Lindsay McMahon
"The English Adventurer"

Have you ever tried to make reservations in English?

Do you want to know the right way to ask for this in English?

Are you interested in understanding the process and how it all works?

We’re going to look at how to make reservations in English, how the process works in American culture, and the terms to use in conversation.

Plus!! Sales close May 1st at 11pm Japan time for the Native English Power Weekend so go and get your tickets now. Go here.

Here’s a letter from our community-member Ai Shinozaki who had a question about this.

Hi Lindsay,

My question came up when I arranged an event. I’m a little confused about using these words; “booked” “reserved” and “made a reservation.” I think they have to do with how to keep a room or a seat in a restaurant. Do you find any differences in these words as an English native? How can I use these words in a natural conversation?

Hoping you can help me make sense of this.

Best, Ai

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Understanding The Idea of Reservations

If you are dealing with a very popular restaurant, then you may wish to call and try to make reservations to get a table.

If you are trying to get into a restaurant on the weekends, then you might want to see if they take reservations.

You wouldn’t however call in for a reservation on a weekday for lunch.

You would likely focus on places that get busy, that are new or popular, or if you are trying to get in during a busy time like a Saturday night for dinner.

Now that you have a feeling for when you might make reservations, let’s get into exactly what this means and how it all works.

How Does It All Work?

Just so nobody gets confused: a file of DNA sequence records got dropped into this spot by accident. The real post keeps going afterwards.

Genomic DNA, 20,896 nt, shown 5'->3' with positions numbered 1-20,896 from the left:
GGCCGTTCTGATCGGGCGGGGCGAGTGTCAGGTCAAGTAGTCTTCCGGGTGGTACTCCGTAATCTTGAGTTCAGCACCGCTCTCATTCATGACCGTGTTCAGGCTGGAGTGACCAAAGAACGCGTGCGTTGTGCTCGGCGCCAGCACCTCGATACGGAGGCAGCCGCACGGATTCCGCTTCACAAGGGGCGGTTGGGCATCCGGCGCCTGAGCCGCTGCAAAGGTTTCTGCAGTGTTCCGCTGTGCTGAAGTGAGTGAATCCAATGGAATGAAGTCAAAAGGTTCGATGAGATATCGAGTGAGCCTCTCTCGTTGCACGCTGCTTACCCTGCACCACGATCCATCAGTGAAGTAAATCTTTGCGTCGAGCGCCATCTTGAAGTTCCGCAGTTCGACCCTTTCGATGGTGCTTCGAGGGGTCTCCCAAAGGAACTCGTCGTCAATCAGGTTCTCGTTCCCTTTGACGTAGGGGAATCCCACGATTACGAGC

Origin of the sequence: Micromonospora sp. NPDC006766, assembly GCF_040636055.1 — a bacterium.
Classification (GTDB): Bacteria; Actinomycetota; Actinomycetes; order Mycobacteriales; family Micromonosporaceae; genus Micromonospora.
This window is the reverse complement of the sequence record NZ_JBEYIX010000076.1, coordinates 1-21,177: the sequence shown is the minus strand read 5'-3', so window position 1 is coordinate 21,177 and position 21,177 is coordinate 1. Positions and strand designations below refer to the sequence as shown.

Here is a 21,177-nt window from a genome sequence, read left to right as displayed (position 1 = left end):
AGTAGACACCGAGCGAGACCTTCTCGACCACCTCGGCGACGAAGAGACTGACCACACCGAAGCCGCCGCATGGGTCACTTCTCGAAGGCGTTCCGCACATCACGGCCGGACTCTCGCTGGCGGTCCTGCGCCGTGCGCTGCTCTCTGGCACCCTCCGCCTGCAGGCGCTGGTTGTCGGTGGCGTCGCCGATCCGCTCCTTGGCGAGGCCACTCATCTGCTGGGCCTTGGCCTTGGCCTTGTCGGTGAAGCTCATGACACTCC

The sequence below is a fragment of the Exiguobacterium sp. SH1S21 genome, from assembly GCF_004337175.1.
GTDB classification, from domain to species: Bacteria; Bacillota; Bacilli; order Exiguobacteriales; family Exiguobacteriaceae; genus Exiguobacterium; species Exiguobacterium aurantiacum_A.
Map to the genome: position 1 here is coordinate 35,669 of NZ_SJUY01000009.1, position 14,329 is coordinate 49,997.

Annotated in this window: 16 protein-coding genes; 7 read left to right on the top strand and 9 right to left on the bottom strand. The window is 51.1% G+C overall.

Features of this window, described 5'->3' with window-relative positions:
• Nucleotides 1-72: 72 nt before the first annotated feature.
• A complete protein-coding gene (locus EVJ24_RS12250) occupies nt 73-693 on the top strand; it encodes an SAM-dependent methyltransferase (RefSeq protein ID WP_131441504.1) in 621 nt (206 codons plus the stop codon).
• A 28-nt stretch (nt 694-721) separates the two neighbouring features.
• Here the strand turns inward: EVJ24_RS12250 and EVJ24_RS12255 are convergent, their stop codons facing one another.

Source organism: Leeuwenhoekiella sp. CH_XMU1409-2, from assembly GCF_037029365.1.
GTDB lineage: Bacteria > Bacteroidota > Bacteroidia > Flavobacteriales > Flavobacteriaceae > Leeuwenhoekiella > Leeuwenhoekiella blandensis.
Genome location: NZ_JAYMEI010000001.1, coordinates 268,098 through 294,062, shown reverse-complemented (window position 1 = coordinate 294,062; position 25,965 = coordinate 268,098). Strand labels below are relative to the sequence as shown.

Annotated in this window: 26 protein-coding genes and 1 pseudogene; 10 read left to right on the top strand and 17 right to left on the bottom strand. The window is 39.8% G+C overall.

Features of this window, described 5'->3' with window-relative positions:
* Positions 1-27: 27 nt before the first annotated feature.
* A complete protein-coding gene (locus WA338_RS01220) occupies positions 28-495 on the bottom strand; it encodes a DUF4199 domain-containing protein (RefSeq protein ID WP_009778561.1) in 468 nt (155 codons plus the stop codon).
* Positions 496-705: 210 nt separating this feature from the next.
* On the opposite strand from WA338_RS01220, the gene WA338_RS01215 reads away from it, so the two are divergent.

So you can start to understand when you might try to make reservations, but how does this even work?

How do you go about making a reservation?

Let’s start with understanding the terms around this idea to better understand how it all works.

  • Reservation: This means to hold a table for you at a particular time. It essentially saves your spot for you at the time that you request.
  • Reserved: This means that your spot is saved for you. It means that you have your name on a list and you are all set at that time that you requested.
  • Make a reservation: This is the actual act of holding a table. It means that you are calling the restaurant or accessing it online with the intent to reserve a table for yourself. It is the actual act of reserving your spot.
  • Book(ed): This may be a little less formal sounding but it essentially means the same thing. You might say “I booked a table” and it means that you got a reservation. That spot is again saved for you and your reservation is booked.

All of these terms apply to making reservations, and therefore have a place in these conversations.

How The Process Works

What else can you use these words for?

Reservation is usually for restaurants or maybe renting a car, and sometimes it may be about getting a hotel.

Book or booked tends to be more broad in nature, and therefore used for a variety of activities.

So how would a phone conversation work with these phrases?

It’s important to be friendly when making a reservation, even if it can be frustrating if nothing is available.

You want to ask for the time or date that you are interested in, recognizing that you may need to be flexible.

You may call or you may try to access these reservations online, and either option can work well.

If you go in with a good attitude, a little flexibility, and just try to get the reservation that you want it will all work out much better for you.


Both book and reserve are great words in these situations.

Reservation tends to be used the most in restaurants.

It’s important to know this specific language so that you can use it appropriately.

It’s also important to recognize that sometimes restaurants do not take reservations.

This is all part of integrating into the culture and using the right words and phrases to make connections.

Go here now to get your tickets for the Native English Power Weekend. Sales close today!

If you have any questions, please leave them below in the comments section.

We’ll get back to you as soon as we can.

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